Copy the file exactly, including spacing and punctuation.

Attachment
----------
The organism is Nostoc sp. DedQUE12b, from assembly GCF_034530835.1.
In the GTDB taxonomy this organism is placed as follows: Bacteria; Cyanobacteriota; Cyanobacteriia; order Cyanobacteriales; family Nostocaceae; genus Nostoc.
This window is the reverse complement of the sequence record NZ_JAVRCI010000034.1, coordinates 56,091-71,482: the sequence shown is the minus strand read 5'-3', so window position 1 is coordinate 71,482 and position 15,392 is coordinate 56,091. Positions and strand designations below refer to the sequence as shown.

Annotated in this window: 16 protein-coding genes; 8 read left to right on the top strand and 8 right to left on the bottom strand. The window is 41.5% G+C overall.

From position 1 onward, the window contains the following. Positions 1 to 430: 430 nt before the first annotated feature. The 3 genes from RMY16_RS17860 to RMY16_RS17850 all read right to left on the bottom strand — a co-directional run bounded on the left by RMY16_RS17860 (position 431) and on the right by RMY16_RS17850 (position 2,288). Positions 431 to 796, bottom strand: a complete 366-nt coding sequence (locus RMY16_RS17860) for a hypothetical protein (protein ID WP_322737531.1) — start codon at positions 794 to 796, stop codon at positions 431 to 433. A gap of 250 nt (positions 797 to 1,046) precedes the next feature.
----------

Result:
The organism is Nostoc sp. DedQUE12b, from assembly GCF_034530835.1.
In the GTDB taxonomy this organism is placed as follows: Bacteria; Cyanobacteriota; Cyanobacteriia; order Cyanobacteriales; family Nostocaceae; genus Nostoc.
This window is the reverse complement of the sequence record NZ_JAVRCI010000034.1, coordinates 56,091-71,482: the sequence shown is the minus strand read 5'-3', so window position 1 is coordinate 71,482 and position 15,392 is coordinate 56,091. Positions and strand designations below refer to the sequence as shown.

Annotated in this window: 16 protein-coding genes; 8 read left to right on the top strand and 8 right to left on the bottom strand. The window is 41.5% G+C overall.

From position 1 onward, the window contains the following. Positions 1 to 430: 430 nt before the first annotated feature. The 3 genes from RMY16_RS17860 to RMY16_RS17850 all read right to left on the bottom strand — a co-directional run bounded on the left by RMY16_RS17860 (position 431) and on the right by RMY16_RS17850 (position 2,288). Positions 431 to 796, bottom strand: a complete 366-nt coding sequence (locus RMY16_RS17860) for a hypothetical protein (protein ID WP_322737531.1) — start codon at positions 794 to 796, stop codon at positions 431 to 433. A gap of 250 nt (positions 797 to 1,046) precedes the next feature.